1. This is an overdue question. I also wonder if pro-American is good either. I was listening to a buddy tout Alan Keyes as Pro-American. I don’t think much of Mr. Keyes, I think he is a bit overly-defensive. I don’t think much of jealously generally. It seems that thos who are jealous often loose the object of their jealous feelings.

    Ironically, stability and legitimacy comes not from bitterly defending yourselves against any rival but from opportunity. We see the crime rate rises when the economy is bad. This is because of two reasons, the first Voltaire best phrased, “work banishes those three great evils, bordom, vice and poverty;” in other words busy people have other things going on. The second benefit of opportunity is that it eases feeling of envy that makes our adversaries resent us.

    Oppressing, dominating, humilating and starving our opponents won’t dissolve their resolve. To the contrary, it will cause them to retrench, gain the sympathy of others, and steels their resolve.

    If we want to drain the swamp of terrorism, democracy may well be an effective reform. But don’t be fooled. The tyrants of Egypt, Saudi Arabia, Jordan, Kuwait are our buddies. The Arabs hate us for keeping these dictators in power, especially when we tout the need for democracy. The cry for democracy has sadly been a war cry rather than a call for reforms. These reforms start at home, where we need to re-examine our support for regimes who fail to support democratic opportunity for their people.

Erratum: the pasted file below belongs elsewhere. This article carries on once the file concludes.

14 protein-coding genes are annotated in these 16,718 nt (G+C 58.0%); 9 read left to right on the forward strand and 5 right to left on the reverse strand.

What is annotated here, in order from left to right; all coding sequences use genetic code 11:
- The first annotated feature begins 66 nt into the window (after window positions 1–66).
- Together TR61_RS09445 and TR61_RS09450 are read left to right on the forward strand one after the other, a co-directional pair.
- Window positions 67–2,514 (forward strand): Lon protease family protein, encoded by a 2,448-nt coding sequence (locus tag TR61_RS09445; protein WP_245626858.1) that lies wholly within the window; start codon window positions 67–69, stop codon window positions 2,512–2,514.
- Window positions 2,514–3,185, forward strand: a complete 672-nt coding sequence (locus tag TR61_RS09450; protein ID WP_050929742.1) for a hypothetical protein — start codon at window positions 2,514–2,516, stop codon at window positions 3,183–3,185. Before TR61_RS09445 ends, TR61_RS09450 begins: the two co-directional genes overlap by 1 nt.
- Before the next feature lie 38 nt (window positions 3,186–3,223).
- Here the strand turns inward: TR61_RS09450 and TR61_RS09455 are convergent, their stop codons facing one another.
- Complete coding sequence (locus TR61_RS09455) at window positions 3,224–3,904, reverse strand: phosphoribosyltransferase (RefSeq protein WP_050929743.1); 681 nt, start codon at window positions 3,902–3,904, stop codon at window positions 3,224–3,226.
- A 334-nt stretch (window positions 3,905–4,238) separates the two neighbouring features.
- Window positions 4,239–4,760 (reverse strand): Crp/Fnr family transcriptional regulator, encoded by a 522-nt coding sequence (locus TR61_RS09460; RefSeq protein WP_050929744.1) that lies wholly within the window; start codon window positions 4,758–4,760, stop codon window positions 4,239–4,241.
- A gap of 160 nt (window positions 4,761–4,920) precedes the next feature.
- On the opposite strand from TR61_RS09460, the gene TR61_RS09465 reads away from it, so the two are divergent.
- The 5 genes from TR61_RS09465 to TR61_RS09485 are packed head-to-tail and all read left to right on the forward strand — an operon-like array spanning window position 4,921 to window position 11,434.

Zionists argue the status of the Arabs in their midst. Many deny the Palestinians very identity as a people. Regardless, they have many Arabs under their heel, yet these people are denied real political representation, real opportunity or basic human liberties. Israel is not the only country to abuse their people. But, it benefits no one to continue these abuses. Anyone who stains themselves aiding this tyranny risks becoming the enemies of liberty.

    The Declaration of Independence argues that it is the “duty” of those under tyranny to throw of the tyrannical forces that choke them. We’ve gone from being the beacon of liberty to the enabler of dictatorship. We’ve failed to scrutinize Israel and ourselves.

  2. Hooray for Jeffrey Goldberg! Israeli expansionism is dangerous for Isaeli national security. It will involve Israel in conflict with the Arab world and the wider Muslim world for decades. Meanwhile, controlling extra territory does little to make Israel safer. Expansion thus has little upside and a large downside for Israel.
    Israel pursues expansion largely to appease religious extremists in the Israeli settler movement. The American Jewish community should seize the tiller from these religious extremists and help steer Israeli policy in a more sensible direction. It should say “no” to Israeli settlement expansion. This is the truly pro-Isael thing to do.